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Airline Profits: Take Off At Last


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AIRLINE PROFITS: TAKE-OFF AT LAST

Until recently, profits in the airline industry had been about as rare as a decent in-flight meal. Then, in late July, a bunch of carriers, including the parent company of American Airlines Inc., announced that they had made money during the second quarter--some for the first time in two years. The good news took Wall Street by surprise and has started talk that the industry is reviving. And with fuel costs down, labor willing to exchange wage cuts for equity, and fares finally rising, the optimism seems warranted.

The key question: How long can the airlines stay on an updraft? The major carriers are still saddled with costly labor contracts and inefficient route systems that make it nearly impossible to compete with low-cost upstarts such as Southwest Airlines Co. And fare stability in an industry where ailing companies need quick infusions of cash is anything but guaranteed. Profits of $47 million by American, $7.1 million by Delta Air Lines, and $5.8 million by USAir Group Inc. may look swell compared with last year's stunning losses. But notes American Chief Financial Officer Michael J. Durham: "It's hardly the mother lode when you have $20 billion in assets deployed to earn that."

"PATHETIC." Worse, even today's skimpy profits may not be sustainable. The improvement comes mainly from higher fares and plunging costs. Cost-cutting helped lower unit costs during the quarter by 1.5% at American and 2.4% at Delta, where a work-force reduction of 7,000 since last year has chopped $265 million out of overhead. Meanwhile, yields, the amount a passenger pays to fly a mile, jumped 10.8% at American as fares stabilized and then rose slightly compared with last year. Growth in domestic business travel also helped.

The problem: What's needed for continued gains is lots more passengers. And with the leisure market still very soft, says Peter M. Sontag, chief executive officer of agency USTravel Inc., the carriers can't raise prices. Fares are up, but only as compared with a terrible 1992. Since January, says airfare auditor Topaz Enterprises Inc., the average fare has fallen $57, to $535 in June (chart).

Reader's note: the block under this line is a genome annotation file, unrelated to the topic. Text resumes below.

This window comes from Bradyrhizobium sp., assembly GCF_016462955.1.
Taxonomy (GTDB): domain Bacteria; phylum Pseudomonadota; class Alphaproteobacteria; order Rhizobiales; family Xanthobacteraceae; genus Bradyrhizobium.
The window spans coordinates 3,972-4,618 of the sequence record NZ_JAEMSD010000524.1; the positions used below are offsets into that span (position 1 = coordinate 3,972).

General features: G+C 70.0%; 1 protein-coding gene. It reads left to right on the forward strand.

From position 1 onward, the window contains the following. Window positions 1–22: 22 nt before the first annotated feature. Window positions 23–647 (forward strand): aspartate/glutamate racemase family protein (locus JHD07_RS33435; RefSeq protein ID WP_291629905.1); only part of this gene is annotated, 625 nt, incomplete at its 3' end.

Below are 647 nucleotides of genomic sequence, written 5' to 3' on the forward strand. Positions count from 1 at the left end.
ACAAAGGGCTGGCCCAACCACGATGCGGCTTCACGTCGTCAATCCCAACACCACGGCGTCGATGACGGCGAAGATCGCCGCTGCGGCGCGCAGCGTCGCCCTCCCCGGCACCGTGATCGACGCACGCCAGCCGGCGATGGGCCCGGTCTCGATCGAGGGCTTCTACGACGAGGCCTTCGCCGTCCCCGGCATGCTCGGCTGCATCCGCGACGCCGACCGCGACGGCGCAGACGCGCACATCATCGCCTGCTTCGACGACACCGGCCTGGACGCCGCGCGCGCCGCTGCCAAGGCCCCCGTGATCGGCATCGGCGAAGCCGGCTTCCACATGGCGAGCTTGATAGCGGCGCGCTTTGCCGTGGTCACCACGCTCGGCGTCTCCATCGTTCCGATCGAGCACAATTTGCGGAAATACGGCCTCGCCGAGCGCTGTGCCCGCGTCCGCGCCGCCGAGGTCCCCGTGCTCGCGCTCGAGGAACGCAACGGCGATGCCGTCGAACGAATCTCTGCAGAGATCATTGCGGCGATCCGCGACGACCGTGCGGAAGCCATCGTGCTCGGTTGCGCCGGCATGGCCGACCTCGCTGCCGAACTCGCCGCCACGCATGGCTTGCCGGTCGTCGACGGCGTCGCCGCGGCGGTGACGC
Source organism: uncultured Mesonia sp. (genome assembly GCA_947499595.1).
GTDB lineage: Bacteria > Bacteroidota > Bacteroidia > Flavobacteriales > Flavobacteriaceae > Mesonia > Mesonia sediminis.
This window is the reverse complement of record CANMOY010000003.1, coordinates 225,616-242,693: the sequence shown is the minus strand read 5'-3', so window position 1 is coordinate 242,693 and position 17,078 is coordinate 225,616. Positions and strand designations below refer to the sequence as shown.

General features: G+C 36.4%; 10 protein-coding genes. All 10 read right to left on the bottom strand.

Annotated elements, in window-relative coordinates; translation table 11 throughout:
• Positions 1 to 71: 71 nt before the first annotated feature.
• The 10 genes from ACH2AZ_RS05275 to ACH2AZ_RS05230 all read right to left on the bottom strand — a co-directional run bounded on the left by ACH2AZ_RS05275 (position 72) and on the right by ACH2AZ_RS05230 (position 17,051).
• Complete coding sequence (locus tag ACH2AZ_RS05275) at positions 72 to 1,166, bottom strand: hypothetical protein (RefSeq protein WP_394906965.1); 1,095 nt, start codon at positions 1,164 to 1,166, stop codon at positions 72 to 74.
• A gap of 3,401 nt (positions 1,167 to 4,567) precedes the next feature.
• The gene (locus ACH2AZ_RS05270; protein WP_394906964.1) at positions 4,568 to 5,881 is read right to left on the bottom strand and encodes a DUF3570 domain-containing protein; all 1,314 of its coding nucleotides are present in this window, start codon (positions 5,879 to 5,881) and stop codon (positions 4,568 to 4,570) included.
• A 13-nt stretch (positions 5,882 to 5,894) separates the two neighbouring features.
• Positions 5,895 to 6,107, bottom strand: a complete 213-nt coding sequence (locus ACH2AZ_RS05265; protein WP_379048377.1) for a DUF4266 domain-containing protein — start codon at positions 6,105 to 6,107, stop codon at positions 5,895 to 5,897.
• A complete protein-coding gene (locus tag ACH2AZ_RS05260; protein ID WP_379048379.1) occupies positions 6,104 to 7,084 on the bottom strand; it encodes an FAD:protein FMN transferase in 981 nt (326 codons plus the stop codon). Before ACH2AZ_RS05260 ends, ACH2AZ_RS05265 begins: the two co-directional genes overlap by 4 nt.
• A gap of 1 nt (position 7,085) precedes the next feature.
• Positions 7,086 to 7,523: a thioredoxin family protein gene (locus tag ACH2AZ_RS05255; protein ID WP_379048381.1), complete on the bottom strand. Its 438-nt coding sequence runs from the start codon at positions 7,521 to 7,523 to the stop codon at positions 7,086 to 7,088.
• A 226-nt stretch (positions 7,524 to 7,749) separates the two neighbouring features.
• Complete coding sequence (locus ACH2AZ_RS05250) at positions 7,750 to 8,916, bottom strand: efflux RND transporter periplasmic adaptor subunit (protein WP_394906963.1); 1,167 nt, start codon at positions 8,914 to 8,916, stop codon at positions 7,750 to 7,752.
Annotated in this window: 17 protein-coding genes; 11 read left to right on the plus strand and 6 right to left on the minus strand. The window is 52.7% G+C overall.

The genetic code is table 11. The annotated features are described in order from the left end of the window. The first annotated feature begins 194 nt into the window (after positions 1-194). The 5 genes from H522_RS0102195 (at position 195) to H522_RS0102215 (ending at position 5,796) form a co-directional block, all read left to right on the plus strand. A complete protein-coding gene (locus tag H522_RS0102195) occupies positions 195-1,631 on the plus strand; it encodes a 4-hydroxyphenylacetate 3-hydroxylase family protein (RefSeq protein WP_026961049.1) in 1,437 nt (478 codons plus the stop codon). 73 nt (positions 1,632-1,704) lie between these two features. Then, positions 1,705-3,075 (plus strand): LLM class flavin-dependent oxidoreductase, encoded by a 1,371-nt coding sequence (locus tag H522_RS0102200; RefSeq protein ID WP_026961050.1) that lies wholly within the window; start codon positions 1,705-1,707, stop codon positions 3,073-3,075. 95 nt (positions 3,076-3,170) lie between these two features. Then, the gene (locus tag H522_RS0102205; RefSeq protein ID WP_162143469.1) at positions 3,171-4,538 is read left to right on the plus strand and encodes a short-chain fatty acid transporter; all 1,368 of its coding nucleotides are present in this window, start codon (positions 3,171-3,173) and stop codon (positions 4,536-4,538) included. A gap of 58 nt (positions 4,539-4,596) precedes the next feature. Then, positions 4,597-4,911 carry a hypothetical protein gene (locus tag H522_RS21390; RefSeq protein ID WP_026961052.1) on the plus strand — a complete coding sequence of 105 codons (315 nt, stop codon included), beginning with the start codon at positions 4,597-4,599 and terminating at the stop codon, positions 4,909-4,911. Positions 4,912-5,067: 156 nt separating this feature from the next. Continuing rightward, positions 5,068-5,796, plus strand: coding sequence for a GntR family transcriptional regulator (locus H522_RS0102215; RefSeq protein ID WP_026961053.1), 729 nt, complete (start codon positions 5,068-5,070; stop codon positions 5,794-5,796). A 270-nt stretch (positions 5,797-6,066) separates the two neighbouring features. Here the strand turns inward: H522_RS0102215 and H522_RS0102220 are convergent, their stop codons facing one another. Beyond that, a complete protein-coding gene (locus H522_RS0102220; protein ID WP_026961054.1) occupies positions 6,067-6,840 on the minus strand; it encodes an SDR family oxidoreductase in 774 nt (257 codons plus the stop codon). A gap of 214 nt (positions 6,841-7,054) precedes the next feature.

Another worry is that second-quarter results were dressed up by a fair amount of financial legerdemain. USAir's skimpy profit, for instance, included $18 million in additional income generated after the company reversed an earlier write-down on retired aircraft. Similarly, Delta's decision to depreciate aircraft over a longer period of time--to 20 years, from 15--added $34 million to its bottom line. Debt ratings give a truer picture of the carriers' financial health: The huge losses of the past three years have driven the ratings on the debt of the Big Three carriers (American, United, and Delta) down to junk-bond levels.

FAILURE OF WILL? Meanwhile, Southwest and America West Airlines Inc., and scrappy new entrants such as Kiwi, Reno, and Morris Air are prowling for more passengers. In mid-July, Southwest announced it would begin flying to the East Coast for the first time, initiating service from Baltimore--giving it a shot at the lucrative Washington market. New York could be next. "Competing with Southwest is a huge problem that's only getting bigger," frets a top Big Three executive.

Worst of all, profits, even paltry ones, could undermine the new detente between management and labor. At Trans World Airlines Inc. and Northwest, financial trouble inspired labor to swap wage cuts for equity. It looks like that trend might continue at United and American. But Durham worries that rising earnings could undermine labor cooperation. Indeed, after hearing about American's profits, the Association of Professional Flight Attendants repeated its intent to win "industry-leading" wages in current contract negotiations.

To be sure, there are some bright spots on the horizon. The industry will get some help from Washington, though not much. President Clinton's Commission to Ensure a Strong & Competitive Airline Industry has just released preliminary recommendations that urge Congress to lower the airline-ticket tax from 10% to 8%, a move that would net the industry up to $1 billion annually, and to exempt the airlines from any new gasoline tax. Northwest Airlines Inc. Chief Executive John H. Dasburg also figures that a recovering economy will lead to an increase in air travel and "the industry will become profitable."

But few believe this will offset the need for more restructuring. "This industry still needs to make fundamental changes," warns former Federal Aviation Administration General Counsel Kenneth Quinn. The industry's big fear: that euphoria generated by its paltry profits may undermine the will needed to make that happen.Kevin Kelly in Chicago, with Seth Payne in Washington


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